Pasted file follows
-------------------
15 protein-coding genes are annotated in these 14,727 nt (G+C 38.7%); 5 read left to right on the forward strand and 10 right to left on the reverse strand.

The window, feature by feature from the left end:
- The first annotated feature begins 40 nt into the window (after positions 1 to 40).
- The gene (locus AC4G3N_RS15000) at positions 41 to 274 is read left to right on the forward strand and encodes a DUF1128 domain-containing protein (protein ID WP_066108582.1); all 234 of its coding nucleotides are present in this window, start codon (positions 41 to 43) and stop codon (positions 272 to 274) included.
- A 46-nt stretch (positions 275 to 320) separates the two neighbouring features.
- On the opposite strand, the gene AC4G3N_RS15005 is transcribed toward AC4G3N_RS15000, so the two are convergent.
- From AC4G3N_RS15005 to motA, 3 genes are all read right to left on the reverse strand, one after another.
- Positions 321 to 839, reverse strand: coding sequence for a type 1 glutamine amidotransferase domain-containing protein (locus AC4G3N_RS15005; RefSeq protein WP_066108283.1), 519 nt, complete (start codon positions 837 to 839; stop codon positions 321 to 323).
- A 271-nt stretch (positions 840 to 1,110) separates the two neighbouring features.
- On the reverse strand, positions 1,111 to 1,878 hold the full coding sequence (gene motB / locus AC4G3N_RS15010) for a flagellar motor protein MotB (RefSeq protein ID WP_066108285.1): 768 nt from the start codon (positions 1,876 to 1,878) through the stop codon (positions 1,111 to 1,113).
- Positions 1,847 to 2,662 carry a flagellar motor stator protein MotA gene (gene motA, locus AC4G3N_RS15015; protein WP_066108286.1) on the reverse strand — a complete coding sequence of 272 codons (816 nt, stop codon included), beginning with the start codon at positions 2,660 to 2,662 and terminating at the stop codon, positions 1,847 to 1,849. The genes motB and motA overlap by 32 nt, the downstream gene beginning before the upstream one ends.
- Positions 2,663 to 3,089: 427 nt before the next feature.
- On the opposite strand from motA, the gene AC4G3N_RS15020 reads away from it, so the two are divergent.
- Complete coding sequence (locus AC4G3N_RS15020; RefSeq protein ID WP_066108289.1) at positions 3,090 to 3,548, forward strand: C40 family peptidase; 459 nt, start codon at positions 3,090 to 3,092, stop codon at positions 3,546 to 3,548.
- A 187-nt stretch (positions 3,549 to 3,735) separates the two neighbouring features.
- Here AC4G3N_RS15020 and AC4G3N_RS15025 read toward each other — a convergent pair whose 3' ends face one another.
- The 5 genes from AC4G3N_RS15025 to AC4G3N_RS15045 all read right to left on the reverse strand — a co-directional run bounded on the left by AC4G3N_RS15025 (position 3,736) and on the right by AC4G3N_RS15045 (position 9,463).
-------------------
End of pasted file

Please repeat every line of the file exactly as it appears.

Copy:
15 protein-coding genes are annotated in these 14,727 nt (G+C 38.7%); 5 read left to right on the forward strand and 10 right to left on the reverse strand.

The window, feature by feature from the left end:
- The first annotated feature begins 40 nt into the window (after positions 1 to 40).
- The gene (locus AC4G3N_RS15000) at positions 41 to 274 is read left to right on the forward strand and encodes a DUF1128 domain-containing protein (protein ID WP_066108582.1); all 234 of its coding nucleotides are present in this window, start codon (positions 41 to 43) and stop codon (positions 272 to 274) included.
- A 46-nt stretch (positions 275 to 320) separates the two neighbouring features.
- On the opposite strand, the gene AC4G3N_RS15005 is transcribed toward AC4G3N_RS15000, so the two are convergent.
- From AC4G3N_RS15005 to motA, 3 genes are all read right to left on the reverse strand, one after another.
- Positions 321 to 839, reverse strand: coding sequence for a type 1 glutamine amidotransferase domain-containing protein (locus AC4G3N_RS15005; RefSeq protein WP_066108283.1), 519 nt, complete (start codon positions 837 to 839; stop codon positions 321 to 323).
- A 271-nt stretch (positions 840 to 1,110) separates the two neighbouring features.
- On the reverse strand, positions 1,111 to 1,878 hold the full coding sequence (gene motB / locus AC4G3N_RS15010) for a flagellar motor protein MotB (RefSeq protein ID WP_066108285.1): 768 nt from the start codon (positions 1,876 to 1,878) through the stop codon (positions 1,111 to 1,113).
- Positions 1,847 to 2,662 carry a flagellar motor stator protein MotA gene (gene motA, locus AC4G3N_RS15015; protein WP_066108286.1) on the reverse strand — a complete coding sequence of 272 codons (816 nt, stop codon included), beginning with the start codon at positions 2,660 to 2,662 and terminating at the stop codon, positions 1,847 to 1,849. The genes motB and motA overlap by 32 nt, the downstream gene beginning before the upstream one ends.
- Positions 2,663 to 3,089: 427 nt before the next feature.
- On the opposite strand from motA, the gene AC4G3N_RS15020 reads away from it, so the two are divergent.
- Complete coding sequence (locus AC4G3N_RS15020; RefSeq protein ID WP_066108289.1) at positions 3,090 to 3,548, forward strand: C40 family peptidase; 459 nt, start codon at positions 3,090 to 3,092, stop codon at positions 3,546 to 3,548.
- A 187-nt stretch (positions 3,549 to 3,735) separates the two neighbouring features.
- Here AC4G3N_RS15020 and AC4G3N_RS15025 read toward each other — a convergent pair whose 3' ends face one another.
- The 5 genes from AC4G3N_RS15025 to AC4G3N_RS15045 all read right to left on the reverse strand — a co-directional run bounded on the left by AC4G3N_RS15025 (position 3,736) and on the right by AC4G3N_RS15045 (position 9,463).